I wanted to create a map that would update to the address of the customer.  I have the address on the screen I was just going to pull it and make a request to Google to center the map on that location and place a marker.  Simple enough.

Simple Geolocating Map




I have used a little bit of JQuery to get the text from my address section and a little bit of Bootstrap to make everything look nice.  I also set the map-canvas to have a height of 150px, but that was personal preference.  It does need a height though or you will not see it.  Going through the JavaScript, I have set an initial starting location as well as set the zoom all the way out.  If the address is not found I want to just show a map of the world.  Create the map and then we need to geolocate the customer’s address.  Using Google’s geocoder this is easy because they have a variable named address and you can enter anything in there that you would normally enter into a Google Map’s search bar.  I simply grab all of the address, including the customer name, and go for the search.  If Google returns with an OK response we focus the map on that location, zoom in a bit, and add a marker to look nice.  I also created a URL to link to Google maps itself when the marker is clicked.  This was a request from some users that wanted to go to a larger map.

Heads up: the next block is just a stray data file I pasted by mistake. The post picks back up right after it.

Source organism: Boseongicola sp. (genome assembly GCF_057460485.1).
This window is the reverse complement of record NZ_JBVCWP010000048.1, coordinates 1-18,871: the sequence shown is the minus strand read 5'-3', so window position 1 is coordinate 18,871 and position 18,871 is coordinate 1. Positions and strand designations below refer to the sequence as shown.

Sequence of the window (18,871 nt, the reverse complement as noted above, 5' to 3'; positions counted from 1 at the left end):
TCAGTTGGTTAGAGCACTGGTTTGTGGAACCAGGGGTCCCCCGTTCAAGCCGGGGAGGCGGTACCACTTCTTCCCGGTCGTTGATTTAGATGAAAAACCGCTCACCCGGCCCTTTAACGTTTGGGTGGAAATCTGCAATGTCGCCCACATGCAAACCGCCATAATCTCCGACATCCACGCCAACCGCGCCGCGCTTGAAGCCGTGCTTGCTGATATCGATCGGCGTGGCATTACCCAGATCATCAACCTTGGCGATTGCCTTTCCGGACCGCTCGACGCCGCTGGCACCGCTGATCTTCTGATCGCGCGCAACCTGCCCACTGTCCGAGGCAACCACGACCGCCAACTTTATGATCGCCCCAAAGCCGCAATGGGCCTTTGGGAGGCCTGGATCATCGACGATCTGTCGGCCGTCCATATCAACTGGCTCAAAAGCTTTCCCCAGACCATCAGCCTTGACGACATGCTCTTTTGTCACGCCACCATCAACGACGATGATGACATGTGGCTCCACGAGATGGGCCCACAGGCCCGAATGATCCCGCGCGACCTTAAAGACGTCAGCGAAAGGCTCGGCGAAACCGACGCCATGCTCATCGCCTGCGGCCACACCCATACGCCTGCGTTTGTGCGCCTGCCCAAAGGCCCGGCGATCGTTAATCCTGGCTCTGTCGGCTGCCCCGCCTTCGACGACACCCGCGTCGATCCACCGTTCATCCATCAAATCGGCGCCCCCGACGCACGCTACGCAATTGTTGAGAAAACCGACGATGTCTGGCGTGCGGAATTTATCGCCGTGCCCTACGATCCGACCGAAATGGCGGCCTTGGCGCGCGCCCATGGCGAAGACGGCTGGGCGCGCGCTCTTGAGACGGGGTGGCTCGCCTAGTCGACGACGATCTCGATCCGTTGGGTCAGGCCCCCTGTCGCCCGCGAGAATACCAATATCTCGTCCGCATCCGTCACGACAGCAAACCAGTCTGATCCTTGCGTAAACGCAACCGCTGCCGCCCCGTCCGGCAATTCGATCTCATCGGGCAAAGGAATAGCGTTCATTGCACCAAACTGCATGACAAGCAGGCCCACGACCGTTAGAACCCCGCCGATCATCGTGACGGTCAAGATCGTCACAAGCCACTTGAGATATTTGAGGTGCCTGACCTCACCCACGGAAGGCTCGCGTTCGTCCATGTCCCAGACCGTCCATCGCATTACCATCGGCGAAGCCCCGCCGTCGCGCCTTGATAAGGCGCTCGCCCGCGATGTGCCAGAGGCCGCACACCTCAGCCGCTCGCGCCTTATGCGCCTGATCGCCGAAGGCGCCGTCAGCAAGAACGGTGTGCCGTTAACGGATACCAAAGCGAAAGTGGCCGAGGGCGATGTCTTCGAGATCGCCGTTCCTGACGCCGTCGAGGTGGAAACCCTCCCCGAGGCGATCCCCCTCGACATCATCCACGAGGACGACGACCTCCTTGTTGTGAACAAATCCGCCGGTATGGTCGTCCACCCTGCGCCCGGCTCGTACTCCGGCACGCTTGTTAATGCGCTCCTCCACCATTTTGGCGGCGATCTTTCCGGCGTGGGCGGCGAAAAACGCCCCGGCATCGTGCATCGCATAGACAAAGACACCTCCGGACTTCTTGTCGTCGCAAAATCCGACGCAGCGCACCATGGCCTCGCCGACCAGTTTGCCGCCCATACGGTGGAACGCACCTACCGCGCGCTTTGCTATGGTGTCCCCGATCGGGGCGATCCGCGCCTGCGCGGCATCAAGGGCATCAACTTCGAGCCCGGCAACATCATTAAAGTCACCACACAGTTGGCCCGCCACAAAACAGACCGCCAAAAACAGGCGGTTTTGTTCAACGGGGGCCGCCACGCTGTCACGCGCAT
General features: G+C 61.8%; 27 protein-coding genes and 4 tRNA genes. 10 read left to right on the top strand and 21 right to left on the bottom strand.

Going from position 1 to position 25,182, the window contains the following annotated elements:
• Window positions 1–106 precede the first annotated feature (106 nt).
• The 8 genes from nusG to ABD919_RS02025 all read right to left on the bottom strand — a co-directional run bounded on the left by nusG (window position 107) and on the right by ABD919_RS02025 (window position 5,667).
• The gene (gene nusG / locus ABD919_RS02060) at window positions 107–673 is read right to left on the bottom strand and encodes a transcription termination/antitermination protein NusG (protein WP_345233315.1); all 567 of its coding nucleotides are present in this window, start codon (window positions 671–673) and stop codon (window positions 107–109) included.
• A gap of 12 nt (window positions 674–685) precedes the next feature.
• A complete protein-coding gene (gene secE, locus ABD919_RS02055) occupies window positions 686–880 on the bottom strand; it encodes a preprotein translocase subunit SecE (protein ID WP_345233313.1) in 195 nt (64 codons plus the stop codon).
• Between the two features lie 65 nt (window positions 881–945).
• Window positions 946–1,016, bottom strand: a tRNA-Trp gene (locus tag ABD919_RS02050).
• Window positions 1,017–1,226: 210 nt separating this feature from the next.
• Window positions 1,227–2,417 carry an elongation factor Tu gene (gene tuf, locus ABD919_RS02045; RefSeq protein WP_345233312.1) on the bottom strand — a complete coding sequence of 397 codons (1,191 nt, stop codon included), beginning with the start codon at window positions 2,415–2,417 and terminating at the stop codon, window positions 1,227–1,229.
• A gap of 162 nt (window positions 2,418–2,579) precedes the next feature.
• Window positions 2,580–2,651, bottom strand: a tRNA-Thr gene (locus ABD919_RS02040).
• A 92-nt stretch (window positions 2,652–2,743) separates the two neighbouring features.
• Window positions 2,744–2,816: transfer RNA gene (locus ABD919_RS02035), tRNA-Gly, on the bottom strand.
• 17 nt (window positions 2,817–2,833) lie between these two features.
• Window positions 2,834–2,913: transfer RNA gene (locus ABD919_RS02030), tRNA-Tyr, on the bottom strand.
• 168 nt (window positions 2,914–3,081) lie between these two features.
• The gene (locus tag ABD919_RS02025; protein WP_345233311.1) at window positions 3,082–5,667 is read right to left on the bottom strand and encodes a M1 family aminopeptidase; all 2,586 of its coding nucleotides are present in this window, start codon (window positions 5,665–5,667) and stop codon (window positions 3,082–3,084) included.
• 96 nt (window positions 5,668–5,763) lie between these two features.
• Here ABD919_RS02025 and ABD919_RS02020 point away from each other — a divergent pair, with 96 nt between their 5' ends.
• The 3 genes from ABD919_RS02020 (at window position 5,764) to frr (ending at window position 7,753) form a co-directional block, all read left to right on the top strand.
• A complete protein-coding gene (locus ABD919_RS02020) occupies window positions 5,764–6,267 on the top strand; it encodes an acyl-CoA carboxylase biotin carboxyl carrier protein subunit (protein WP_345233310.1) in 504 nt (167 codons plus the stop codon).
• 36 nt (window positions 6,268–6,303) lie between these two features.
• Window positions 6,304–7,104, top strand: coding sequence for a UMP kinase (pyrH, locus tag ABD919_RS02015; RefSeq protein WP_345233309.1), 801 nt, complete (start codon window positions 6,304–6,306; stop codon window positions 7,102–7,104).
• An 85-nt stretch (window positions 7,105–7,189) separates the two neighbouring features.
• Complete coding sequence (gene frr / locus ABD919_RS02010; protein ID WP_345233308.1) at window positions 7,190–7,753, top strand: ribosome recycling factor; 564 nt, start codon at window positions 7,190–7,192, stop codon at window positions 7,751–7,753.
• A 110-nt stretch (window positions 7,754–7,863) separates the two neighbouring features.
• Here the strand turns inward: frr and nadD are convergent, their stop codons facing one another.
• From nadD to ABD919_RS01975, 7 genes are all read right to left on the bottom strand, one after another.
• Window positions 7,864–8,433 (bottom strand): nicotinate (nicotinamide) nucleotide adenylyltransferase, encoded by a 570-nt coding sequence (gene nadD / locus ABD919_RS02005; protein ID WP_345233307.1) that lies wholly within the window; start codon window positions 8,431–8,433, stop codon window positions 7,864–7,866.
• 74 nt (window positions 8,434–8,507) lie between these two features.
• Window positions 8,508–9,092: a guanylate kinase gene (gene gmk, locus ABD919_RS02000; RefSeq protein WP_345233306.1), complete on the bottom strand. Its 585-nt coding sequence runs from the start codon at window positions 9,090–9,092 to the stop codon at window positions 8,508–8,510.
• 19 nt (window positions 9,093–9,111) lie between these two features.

I also added a button that lets the user change the address if the customer is not found.  Google will make the attempt and if they can’t find it we let the user know that that address may be invalid and to check on it.  If it is right then they can just ignore this problem or report it to Google with the link at the bottom right of the map.

That’s it.  There are a lot of different things you can do with the Google Maps API including directions, custom markers, adding more markers, etc.  Take a look at all of the API documentation if you have further needs.  For us this was sufficient and a lot of people like it even if it is just a visually pleasing item and no one will actually use.  Comment below on how you are using the Maps API or if you have any questions on what I’ve done here.

UPDATE:  If you’d like to read more about Bootstrap compatability with Google Maps check out their Third party support page.